Media outlets have been teeming with announcements of El Niño’s return – this, however, is not a major surprise for climate scientists, including those at the Earth Observatory of Singapore (EOS).
From left to right: Associate Professor Steve Yim, Professor Benjamin Horton, Assistant Professor Perrine Hamel (Source: Earth Observatory of Singapore)
El Niño is one of the phases of the El Niño-Southern Oscillation (ENSO), a temperature variation between the ocean and atmosphere over central and eastern tropical Pacific. The other phase of ENSO is La Niña. Where El Niño is associated with an increase in temperatures and decrease in precipitation in the region, La Niña brings about cooler and wetter conditions.
The warning signs
Professor Benjamin Horton, Director of EOS, foreshadowed El Niño’s return in February.
El Niño and La Niña take place at irregular frequencies every few years and each phase lasts between nine to 12 months, although they can sometimes span years. El Niño typically occurs more than La Niña, with the last major El Niño event ending in 2016.
Southeast Asia experienced La Niña events in the last three years. Despite this, ocean surface temperatures hit a record high in April and continue to remain at near-record levels. Collectively, these are signs pointing to the return of El Niño.
Impacts on the region and Singapore
Global temperatures and precipitation levels are influenced even though the impacts of El Niño are strongest around the Pacific Ocean. During the last major El Niño event, the Philippines experienced drought in over 60% of the country and in Singapore, between 15 to 20 per cent of corals were bleached as a result of the climatic changes. Forest fires exacerbated in Indonesia, resulting in one of the worst episodes of transboundary air pollution on record with the haze affecting the region for weeks.
Dry paddy field (Source: Md. Hasanuzzaman Himel/Unsplash)
The next El Niño event is likely to push global average temperatures beyond the 1.5 degrees Celsius threshold, further raising the risks of drought, floods, and heatwaves. “It will also increase the risk of food and water insecurity and poverty for millions of people worldwide. The 1.5 degrees Celsius of warming will see extreme heatwaves, sea level rising, and the destruction of 70 per cent to 90 per cent of coral reefs. This is why the figure is so important, and why allowing the planet to heat beyond that could be disastrous for nature and humanity,” said Prof Horton.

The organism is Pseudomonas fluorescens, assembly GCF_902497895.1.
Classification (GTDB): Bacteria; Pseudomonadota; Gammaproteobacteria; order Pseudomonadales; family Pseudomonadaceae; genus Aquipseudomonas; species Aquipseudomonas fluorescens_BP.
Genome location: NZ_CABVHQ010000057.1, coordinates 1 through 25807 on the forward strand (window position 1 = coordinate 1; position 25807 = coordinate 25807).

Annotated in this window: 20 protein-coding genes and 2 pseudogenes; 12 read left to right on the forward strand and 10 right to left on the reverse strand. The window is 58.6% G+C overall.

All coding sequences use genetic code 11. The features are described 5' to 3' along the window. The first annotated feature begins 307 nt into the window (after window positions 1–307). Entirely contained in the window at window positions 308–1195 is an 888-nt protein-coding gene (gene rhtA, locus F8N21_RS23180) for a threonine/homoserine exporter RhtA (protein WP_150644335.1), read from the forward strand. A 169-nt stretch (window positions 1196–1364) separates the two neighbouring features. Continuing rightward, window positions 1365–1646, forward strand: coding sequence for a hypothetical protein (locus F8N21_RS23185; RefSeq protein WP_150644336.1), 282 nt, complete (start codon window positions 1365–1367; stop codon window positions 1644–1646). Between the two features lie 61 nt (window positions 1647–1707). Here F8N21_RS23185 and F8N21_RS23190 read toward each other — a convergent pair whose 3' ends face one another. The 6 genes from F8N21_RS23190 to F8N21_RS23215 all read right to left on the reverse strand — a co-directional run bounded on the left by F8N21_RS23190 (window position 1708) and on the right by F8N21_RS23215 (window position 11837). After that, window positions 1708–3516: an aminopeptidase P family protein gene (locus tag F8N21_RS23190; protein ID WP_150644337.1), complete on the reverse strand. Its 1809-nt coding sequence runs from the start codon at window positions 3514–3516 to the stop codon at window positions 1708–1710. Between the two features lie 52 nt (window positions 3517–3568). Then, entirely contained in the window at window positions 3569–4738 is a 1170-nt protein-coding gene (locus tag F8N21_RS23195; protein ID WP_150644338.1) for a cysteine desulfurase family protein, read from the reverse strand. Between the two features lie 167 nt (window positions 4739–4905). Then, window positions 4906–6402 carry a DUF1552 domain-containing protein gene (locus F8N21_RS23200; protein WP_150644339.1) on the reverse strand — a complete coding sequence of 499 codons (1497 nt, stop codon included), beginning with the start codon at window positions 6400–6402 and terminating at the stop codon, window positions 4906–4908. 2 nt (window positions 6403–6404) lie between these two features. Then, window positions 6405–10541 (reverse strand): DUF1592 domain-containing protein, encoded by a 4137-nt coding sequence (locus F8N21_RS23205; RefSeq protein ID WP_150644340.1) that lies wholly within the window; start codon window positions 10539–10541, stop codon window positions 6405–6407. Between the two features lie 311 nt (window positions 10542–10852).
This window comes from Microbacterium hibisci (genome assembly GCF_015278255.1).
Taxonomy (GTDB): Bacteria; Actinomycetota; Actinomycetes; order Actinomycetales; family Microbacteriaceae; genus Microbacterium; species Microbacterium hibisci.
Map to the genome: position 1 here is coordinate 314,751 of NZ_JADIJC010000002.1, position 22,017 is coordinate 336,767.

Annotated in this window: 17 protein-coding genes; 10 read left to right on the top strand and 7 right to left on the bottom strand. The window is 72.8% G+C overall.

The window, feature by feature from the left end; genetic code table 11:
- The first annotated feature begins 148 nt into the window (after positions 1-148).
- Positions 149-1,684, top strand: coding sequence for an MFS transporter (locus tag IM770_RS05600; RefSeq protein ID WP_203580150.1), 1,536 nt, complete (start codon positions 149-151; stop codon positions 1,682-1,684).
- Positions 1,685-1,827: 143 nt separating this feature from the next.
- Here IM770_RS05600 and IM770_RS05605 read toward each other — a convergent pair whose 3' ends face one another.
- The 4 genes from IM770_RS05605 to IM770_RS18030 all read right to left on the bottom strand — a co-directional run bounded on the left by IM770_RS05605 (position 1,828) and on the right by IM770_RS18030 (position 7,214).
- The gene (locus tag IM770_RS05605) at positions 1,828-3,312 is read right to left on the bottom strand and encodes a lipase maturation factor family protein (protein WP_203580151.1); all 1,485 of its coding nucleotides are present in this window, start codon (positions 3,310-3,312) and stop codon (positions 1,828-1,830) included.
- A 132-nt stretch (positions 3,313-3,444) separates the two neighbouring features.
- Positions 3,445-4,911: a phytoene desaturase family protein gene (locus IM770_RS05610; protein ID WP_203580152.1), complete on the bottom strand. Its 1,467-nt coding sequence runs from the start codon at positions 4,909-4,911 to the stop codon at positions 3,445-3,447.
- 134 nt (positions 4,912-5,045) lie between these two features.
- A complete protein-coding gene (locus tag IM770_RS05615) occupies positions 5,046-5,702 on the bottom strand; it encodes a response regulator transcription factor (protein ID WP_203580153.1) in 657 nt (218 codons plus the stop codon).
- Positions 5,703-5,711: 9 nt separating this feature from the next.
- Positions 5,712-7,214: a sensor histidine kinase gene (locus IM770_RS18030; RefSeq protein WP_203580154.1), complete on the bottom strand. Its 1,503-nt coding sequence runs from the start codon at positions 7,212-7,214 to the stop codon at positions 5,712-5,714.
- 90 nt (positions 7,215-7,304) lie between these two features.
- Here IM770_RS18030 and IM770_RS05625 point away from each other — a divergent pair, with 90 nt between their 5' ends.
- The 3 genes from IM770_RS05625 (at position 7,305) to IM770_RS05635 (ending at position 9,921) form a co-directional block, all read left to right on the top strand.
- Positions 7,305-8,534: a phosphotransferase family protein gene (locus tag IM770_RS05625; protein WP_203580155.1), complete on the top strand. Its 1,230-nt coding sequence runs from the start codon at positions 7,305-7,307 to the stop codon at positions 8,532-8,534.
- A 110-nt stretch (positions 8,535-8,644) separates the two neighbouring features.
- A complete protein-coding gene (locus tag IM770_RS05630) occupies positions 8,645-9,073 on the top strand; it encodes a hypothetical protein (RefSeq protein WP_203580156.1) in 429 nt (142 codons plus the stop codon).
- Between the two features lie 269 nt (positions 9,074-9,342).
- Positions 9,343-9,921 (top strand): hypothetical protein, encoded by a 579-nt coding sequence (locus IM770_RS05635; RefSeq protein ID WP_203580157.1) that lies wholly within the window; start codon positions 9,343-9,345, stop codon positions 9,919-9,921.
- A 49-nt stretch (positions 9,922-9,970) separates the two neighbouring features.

Associate Professor Steve Yim, Principal Investigator at EOS, expects air quality to be negatively affected in the coming months. In addition to El Niño, the region can expect to experience the positive phase of Indian Ocean Dipole, a phenomenon similar to El Niño which occurs in the Indian Ocean. “Both phenomena together will give us very warm and dry conditions in our region. We typically have less rainfall. That will be very favourable for transboundary pollution, especially if we cannot control the emissions properly,” said Assoc Prof Yim. The drier climate also contributes to the accumulation of pollutants in the air.
Smoke from factories across Labrador Park, Singapore (Source: Suganth/Unsplash)
The last time the effects of El Niño and the positive phase of Indian Ocean Dipole combined in 2015, Singapore’s 1-hour PM2.5 concentration reached a peak of 471 micrograms per cubic metre. PM2.5 is the predominant pollutant in transboundary haze, and the 1-hour PM2.5 readings provide the most accurate real-time air quality indicator. Assoc Prof Yim shared that current climate models have projected similar readings.
Preparedness – For now and the future
To combat transboundary haze, Assoc Prof Yim recommends strengthening emission control policies within the region.
Assistant Professor Perrine Hamel, Principal Investigator at EOS, and team member Aikeen Lim, PhD student at the Asian School of the Environment, recently shared sustainable solutions to mitigate the effects of El Niño. “We can make a concerted effect in reducing the amount of heat produced and stored within the city, thereby making us less vulnerable to potential heatwave events,” said Asst. Prof Hamel. The team suggests a combination of green infrastructure, nature-based solutions and lifestyle adjustments.
Airconditioning units for an apartment building in Kuala Lumpur, Malaysia (Photo by Kevin Jiner/Unsplash)
On a micro level, as individuals, we can choose public transport like the train or bus over personal vehicles. We can also consider using a fan instead of air-conditioners or using air-conditioners for shorter periods. Minor changes like these, which can be easily and swiftly implemented, contribute to a reduction in the amount of human-made heat.
On a macro level, to better prepare for undesirable climatic conditions in the long run, fewer trees should be cut down while more are strategically planted, and smart urban design should be integrated in newer buildings.
Perhaps, with the onset of the next major El Niño event, policy makers will be propelled to act more swiftly. As Prof Horton said, “The 2023 El Niño may lead to governments pursuing a resilient, sustainable world earlier than previously thought.”